The laddites are at it again, slagging each other off right properly despite the fact that their policies are so similar. Of course there are differences, but the similarities greatly outweigh the differences – hence the stridency with which they feel the need to denounce each other. Osborne and Mandelson battle it out again about which party will make the biggest cuts (probably the Tories, but after 2013 who knows?), which will do more to protect frontline services, and how fast the public debt should be reduced. But they share agreement that bank regulation should remain minimal and virtually unchanged, even though bank recklessness was the fundamental cause of the economic meltdown. They agree that public expenditure should be substantially cut rather than tax selectively increased on the richest tax avoiders. They agree that the neo-liberal instruments of deregulation, privatisation and unfettered markets should remain in place unhindered. They agree that there should be no large-scale public investment programme to tackle deep recession and fast-rising unemployment. They agree that the role of the State should be minimised even in areas of serious private failure like housing, pensions, energy and transport. So when are we going to have a real debate on real options rather than mud-slinging?
That real debate should concentrate on several areas which are currently either being neglected or mishandled:
1 In order to shorten the recession and prevent unemployment rising even further beyond its present 15-year high of 2.44 million, the banks should be required to switch from their current policy of consolidating their balance sheets to raising their lending substantially to businesses and homeowners. The Government’s own M4 money supply figures which measure this lending show that it has catastrophically fallen from an annual growth rate of 20% on February 2007, just before the credit crunch, to virtually nil now (the latest May 2009 figure was a miniscule 0.3% rate of annual growth). The top management of the part-nationalised RBS and Lloyds Group should be instructed to make this change as an immediate priority, with published quarterly reports to demonstrate that the new policy was working, particularly in lending to small businesses. Any failure to comply should lead to their being replaced by new management. The remaining key banks, notably HSBC and Barclays, should be given similar guidelines by the Bank of England, enforced if necessary by high reserve requirements which could be put to the same purpose.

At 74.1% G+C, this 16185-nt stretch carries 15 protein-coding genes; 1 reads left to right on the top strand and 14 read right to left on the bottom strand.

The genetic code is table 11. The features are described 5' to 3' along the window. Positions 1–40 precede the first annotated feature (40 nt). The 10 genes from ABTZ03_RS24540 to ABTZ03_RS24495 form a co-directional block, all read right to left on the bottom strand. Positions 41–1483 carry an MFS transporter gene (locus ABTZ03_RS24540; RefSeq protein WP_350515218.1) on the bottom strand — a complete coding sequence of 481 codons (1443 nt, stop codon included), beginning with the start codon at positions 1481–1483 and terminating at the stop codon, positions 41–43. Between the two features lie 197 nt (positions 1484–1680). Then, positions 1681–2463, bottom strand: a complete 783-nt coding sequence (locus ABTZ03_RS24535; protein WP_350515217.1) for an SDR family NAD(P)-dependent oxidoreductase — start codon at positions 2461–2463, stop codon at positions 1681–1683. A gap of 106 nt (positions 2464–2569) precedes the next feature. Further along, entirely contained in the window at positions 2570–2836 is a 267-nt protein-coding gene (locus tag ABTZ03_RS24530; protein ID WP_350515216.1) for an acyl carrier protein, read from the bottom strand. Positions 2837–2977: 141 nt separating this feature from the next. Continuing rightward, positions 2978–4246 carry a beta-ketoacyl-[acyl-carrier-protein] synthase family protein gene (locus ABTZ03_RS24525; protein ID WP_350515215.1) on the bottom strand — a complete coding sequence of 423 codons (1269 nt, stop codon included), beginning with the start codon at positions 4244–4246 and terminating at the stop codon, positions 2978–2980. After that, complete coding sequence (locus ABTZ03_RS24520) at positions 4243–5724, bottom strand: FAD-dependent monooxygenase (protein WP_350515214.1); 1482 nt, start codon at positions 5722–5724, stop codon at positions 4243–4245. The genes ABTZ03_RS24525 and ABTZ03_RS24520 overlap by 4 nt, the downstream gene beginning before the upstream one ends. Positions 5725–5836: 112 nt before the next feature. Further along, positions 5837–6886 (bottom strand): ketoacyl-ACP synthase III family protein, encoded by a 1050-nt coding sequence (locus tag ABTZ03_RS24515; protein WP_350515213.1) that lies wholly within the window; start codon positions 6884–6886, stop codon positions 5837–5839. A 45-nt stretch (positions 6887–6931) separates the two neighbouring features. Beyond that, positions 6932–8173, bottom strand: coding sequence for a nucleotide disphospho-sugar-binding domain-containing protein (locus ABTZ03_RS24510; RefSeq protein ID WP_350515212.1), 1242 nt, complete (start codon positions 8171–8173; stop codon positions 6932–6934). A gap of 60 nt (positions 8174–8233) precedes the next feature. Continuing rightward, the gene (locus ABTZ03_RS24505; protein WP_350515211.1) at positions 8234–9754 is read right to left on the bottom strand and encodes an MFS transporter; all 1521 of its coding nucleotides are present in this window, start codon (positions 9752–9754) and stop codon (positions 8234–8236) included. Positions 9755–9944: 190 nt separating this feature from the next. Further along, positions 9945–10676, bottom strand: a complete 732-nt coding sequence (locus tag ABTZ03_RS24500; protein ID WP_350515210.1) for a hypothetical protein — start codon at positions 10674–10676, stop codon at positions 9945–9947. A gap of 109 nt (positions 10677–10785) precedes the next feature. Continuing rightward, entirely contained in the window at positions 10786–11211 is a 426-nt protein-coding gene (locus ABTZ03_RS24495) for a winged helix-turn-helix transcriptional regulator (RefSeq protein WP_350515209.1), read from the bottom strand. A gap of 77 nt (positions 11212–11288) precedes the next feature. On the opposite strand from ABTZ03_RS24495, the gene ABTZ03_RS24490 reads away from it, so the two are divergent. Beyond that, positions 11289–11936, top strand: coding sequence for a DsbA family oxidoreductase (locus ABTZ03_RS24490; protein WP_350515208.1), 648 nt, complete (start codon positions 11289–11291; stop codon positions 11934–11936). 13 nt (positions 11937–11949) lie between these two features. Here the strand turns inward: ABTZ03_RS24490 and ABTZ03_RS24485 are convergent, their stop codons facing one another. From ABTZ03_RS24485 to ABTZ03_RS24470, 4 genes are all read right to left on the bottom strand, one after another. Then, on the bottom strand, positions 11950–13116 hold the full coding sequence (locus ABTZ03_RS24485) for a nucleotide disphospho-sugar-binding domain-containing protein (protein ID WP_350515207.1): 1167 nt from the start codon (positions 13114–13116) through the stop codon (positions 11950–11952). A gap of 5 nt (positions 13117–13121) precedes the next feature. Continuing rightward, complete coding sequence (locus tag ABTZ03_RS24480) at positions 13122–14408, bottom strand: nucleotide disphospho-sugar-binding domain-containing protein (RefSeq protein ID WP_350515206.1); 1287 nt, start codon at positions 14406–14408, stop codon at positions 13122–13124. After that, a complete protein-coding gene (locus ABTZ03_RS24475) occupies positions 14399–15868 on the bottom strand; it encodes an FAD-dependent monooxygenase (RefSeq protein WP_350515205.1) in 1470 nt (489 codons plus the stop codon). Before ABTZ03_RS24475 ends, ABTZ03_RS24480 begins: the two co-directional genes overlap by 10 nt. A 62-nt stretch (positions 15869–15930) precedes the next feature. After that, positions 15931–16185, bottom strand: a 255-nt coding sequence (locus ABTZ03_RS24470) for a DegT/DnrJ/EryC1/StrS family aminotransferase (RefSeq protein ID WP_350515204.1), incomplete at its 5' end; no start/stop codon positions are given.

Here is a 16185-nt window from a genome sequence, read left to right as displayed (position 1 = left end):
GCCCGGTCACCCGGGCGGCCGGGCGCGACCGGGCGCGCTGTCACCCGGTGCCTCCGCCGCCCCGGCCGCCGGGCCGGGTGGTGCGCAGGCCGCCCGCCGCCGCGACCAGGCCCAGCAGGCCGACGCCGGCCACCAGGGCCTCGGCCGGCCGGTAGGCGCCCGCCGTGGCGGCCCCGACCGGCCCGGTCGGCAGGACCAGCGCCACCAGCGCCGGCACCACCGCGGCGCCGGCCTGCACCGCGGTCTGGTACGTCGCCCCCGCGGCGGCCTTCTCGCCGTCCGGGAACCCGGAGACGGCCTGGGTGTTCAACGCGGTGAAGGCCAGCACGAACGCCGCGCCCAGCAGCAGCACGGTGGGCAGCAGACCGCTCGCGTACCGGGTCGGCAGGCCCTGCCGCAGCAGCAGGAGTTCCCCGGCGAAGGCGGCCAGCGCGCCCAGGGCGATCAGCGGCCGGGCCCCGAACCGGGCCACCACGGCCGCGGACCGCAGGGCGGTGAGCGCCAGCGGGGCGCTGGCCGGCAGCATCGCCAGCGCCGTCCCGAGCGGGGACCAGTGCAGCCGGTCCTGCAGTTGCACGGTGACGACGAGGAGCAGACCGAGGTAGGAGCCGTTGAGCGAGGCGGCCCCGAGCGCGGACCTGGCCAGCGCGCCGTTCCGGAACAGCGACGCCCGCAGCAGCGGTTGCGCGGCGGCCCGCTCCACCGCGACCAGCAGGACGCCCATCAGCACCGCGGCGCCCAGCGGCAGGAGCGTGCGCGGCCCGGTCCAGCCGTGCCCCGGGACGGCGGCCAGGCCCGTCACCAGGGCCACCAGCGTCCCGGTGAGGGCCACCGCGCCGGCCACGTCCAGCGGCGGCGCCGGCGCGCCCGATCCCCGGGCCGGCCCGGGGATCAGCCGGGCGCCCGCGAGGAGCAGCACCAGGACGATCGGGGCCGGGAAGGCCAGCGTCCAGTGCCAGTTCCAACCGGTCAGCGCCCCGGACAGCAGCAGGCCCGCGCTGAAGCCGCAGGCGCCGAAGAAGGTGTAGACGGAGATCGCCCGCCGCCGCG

2 Now that there has been a significant upturn in the financial indices (share prices, bank profits, house price rises), the banks’ asset protection scheme, where the majority of the £585bn has not been utilised, should be reviewed. It has served its original purpose which was to stave off the very real possibility of a global financial collapse following the dismemberment of Lehman Brothers in October 2008. In the very different circumstances of today, It should now be greatly cut back, which would substantially ease the pressure on the public accounts deficit and thus significantly reduce the need for major public expenditure cuts.
3 Partly with the funding thus freed up, a huge public investment programme should be launched in housing and construction, rail extension, energy conversation and efficiency, skills training, and renewable energy development. This would absorb large numbers of the unemployed (particularly the workless young), increase tax revenues and reduce benefit expenditure, as well as lay the foundations for the cleaner, more sustainable economy of the future.
4 It will still be necessary, though to a much lesser and more manageable degree, to take further measures to curb the public debt. The first priority here should be to increase taxation where it can be afforded by those who have been the overwhelming gainers from the decade and a half of growth (1993-2008). Non-doms should be taxed on a progressive basis, capital gains tax should be levied at the same rate as income tax (as it was in the Thatcher period), the tax breaks given to hedge funds and private equity should be removed, a serious crackdown on tax avoidance (estimated in a recent study to cheat the Revenue and the taxpayer of £25bn a year) should concentrate on netting at least a third of this each year, and the richest 2% whose wealth has quadrupled since 1997 should be required to pay a super-charge of 50% on remuneration above £100,000 and 60% above £250,000 which Treasury figures show would yield £11bn a year.
5 Where as a last resort (and not as the first resort for the main parties) public expenditure still has to be cut, the first for the chop should be major spending projects whose relevance is now widely doubted (Trident), or whose value is largely discredited (ID cards), or whose performance has been shown to be not fit for purpose (many large Government IT super-databases). Any remaining cuts that are still necessary should be determined rigorously in accordance with overall priorities, not across the board uniform cutbacks, thus protecting the most sensitive area of public service.
6 Longer term it should be made clear that the banks will be required to pay back most, if not all, of the vast funding provided at the expense of the taxpayer and the real economy to save them from extinction. This is of course normal banking practice where the banks have themselves lent funds to others. But in addition, if huge cutbacks in public expenditure have been caused by the crass incompetence and greed of the banks, the victims who have been forced through no fault of their own to pay the price should be compensated as fully and as quickly as is feasible for the banks to do so. For that purpose a special tax should be imposed as a proportion of banking profits in future until restitution has been reasonably secured.